At every stage of life, nutrition is vitally important. We all require healthy foods to help our bodies thrive, regardless of age, but seniors and elderly men and women have specialized nutritional needs.
There are several factors affecting nutrition and healthy dietary choices for seniors. One area that greatly affects the health needs of the elderly is basic body composition.
Hormonal activity, for example, decreases as a person ages. This results in weight gain and the loss of muscle and bone. Other health considerations for people in their senior years are outlined in the following points:
As we age, the amount of water found in our bodies naturally decreases. Certain personal habits can also affect these fluid levels. Many seniors don’t drink enough water simply because they don’t feel thirsty. Others find it inconvenient or even difficult to pour a glass of water. These difficulties can cause elderly people to become dehydrated very easily. It is recommended that seniors drink at least one ounce of water for every 2.2 pounds of body weight.
We need protein for good health at every stage of life. Protein prevents wasted muscle and supports a healthy immune system. While most seniors need less energy, they should still eat protein rich foods every day. Fish, eggs, poultry and lean meats are all good sources of protein.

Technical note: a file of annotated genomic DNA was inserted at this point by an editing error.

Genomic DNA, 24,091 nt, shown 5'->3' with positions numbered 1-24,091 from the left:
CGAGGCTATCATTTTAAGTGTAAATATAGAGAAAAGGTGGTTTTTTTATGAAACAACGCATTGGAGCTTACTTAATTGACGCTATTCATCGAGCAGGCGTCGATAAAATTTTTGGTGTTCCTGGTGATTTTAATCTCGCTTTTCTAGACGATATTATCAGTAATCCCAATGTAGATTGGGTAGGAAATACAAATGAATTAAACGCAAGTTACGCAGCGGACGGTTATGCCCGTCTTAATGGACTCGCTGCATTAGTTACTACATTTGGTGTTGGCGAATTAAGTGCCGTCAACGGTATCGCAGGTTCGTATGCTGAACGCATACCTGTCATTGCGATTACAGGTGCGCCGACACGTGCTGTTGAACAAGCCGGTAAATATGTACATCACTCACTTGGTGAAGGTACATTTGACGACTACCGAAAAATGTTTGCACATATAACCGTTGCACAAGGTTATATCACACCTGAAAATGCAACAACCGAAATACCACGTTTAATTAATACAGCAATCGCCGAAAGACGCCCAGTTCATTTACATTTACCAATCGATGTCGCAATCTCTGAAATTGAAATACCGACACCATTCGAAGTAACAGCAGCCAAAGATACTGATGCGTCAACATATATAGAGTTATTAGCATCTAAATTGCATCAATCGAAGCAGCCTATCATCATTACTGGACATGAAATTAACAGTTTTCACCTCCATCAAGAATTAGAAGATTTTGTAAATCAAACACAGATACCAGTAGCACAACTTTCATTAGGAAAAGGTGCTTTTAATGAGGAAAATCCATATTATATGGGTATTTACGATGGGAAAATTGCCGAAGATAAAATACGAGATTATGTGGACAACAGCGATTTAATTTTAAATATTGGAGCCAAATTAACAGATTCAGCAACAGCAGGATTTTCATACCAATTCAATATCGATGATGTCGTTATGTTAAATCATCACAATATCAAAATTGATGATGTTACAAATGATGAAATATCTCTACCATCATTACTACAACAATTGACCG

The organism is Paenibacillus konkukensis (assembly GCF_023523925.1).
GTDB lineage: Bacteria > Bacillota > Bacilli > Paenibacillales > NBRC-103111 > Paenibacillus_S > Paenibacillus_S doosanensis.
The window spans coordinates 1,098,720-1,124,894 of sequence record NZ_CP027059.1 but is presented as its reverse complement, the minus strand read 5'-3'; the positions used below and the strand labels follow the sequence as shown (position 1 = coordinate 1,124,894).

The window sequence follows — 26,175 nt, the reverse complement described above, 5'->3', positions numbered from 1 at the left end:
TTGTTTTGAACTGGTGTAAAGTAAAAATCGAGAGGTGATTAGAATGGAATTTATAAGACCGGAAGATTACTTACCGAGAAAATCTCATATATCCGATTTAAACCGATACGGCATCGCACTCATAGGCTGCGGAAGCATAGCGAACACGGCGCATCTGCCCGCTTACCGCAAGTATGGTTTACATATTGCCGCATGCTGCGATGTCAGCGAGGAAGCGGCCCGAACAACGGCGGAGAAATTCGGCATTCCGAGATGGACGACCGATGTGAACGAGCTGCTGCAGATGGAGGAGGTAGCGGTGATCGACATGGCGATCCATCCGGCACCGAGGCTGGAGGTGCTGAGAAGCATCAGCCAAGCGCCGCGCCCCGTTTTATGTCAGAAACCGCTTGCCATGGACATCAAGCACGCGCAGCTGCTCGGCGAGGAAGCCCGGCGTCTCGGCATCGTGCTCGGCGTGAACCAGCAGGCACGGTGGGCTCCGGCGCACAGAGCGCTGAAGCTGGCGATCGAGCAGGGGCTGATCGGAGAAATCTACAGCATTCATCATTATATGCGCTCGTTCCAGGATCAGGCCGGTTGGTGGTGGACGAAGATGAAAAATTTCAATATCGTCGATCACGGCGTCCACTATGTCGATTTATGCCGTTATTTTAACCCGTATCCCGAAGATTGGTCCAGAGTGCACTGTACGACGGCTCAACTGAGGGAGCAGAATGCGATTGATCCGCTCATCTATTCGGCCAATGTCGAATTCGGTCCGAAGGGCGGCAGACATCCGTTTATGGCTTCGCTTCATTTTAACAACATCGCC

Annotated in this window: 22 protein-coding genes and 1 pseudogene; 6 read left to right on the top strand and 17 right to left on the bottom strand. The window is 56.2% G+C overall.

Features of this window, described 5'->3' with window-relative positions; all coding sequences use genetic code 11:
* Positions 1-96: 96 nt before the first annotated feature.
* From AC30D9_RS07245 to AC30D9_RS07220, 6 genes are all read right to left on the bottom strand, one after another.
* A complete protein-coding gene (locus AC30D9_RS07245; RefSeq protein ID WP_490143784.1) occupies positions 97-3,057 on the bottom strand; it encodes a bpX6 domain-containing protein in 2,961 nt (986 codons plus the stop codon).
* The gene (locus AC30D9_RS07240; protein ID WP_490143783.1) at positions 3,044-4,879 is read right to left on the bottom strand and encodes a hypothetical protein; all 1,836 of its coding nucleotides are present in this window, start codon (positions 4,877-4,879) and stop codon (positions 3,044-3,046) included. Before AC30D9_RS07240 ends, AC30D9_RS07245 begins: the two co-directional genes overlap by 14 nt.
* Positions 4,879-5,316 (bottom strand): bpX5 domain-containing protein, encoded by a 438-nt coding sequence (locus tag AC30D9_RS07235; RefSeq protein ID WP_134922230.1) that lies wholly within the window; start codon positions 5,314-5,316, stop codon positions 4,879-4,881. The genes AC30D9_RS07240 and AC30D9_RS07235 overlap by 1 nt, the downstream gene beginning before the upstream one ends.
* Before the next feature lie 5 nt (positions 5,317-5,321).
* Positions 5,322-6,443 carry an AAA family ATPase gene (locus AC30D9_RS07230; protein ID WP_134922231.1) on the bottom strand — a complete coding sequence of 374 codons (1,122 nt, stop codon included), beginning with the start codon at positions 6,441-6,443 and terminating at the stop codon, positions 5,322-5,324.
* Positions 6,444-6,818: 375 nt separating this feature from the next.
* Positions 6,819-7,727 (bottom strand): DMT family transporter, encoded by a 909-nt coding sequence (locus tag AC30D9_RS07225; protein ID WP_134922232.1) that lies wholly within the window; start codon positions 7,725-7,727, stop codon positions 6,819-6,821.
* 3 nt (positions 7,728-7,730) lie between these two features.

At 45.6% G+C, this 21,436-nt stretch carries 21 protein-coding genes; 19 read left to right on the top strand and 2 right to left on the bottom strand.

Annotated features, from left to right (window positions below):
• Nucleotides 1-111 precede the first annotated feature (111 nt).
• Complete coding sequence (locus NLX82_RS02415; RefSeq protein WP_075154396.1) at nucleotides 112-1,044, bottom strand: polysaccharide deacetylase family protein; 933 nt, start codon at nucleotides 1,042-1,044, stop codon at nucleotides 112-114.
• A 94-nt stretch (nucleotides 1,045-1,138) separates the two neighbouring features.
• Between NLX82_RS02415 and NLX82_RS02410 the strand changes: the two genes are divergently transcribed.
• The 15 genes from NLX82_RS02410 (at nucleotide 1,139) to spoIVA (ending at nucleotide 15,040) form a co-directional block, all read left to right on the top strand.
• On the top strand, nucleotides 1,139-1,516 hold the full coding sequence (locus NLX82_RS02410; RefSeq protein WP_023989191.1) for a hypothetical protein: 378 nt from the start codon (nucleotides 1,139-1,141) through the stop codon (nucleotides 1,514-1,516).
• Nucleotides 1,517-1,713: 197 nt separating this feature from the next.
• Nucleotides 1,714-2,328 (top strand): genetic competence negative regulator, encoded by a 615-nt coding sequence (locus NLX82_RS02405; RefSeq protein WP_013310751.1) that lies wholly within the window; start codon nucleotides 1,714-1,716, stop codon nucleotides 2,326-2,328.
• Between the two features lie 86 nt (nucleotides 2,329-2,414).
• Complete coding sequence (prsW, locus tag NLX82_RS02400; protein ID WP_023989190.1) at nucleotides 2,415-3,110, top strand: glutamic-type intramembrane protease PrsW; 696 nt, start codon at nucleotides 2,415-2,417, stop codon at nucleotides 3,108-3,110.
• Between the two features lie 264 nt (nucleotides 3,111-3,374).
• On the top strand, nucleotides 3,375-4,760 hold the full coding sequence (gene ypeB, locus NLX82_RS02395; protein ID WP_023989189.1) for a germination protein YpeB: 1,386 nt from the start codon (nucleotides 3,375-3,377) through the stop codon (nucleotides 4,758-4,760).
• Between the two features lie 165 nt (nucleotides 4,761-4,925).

Carbs and fiber
You are probably already aware that seniors require extra fiber. A fiber rich diet combined with plenty of water is valuable in preventing constipation. Further, the carbohydrates found in pasta, cereals, bread and other grain products are an essential ingredient to provide the energy needed by active seniors.
The body’s natural metabolism slows down as age increases, so nutrition for seniors means less fat in their diets. It’s important to note that fat should be limited, but not eliminated altogether. You can trim the amount of daily fat intake by choosing fish, lean meats, low-fat dairy products, and fat-free or fat-reduced preparation methods.
Stay Strong with Calcium
Calcium is a vital element of nutrition for seniors, and many people simply don’t get enough of it. The daily calcium requirement for seniors is about 1,500 mg per day, a figure that can easily fall short. Older people with digestive problems often struggle with drinking milk, but there are many alternative calcium sources. Try to incorporate non-fat powdered milk into your recipes. Other foods such as low-fat cheese, yogurt and even broccoli are delicious, calcium-rich options.
Seniors should eat a diet rich in natural sources of iron, including choices like lean red meats and breakfast cereals. Too many older women and men live with iron deficiencies.
Zinc is one of the often-ignored contributors to good nutrition for seniors, and because zinc isn’t readily absorbed by the body, many adults don’t get enough. Seniors should eat healthy portions of poultry, meat and fish to help meet their daily zinc requirements.
Vitamin B12 and Atrophic Gastritis
Men and women in their senior years often suffer with a condition known as atrophic gastritis, a deficiency of B12. The vitamin B12 is only absorbed into the system when an intrinsic factor is present in the stomach. A person with atrophic gastritis, however, will suffer from an inflammation of the stomach that causes bacterial overgrowth, impeding the intrinsic factor. Supplements are available from the doctor to help patients suffering from vitamin B12 deficiency.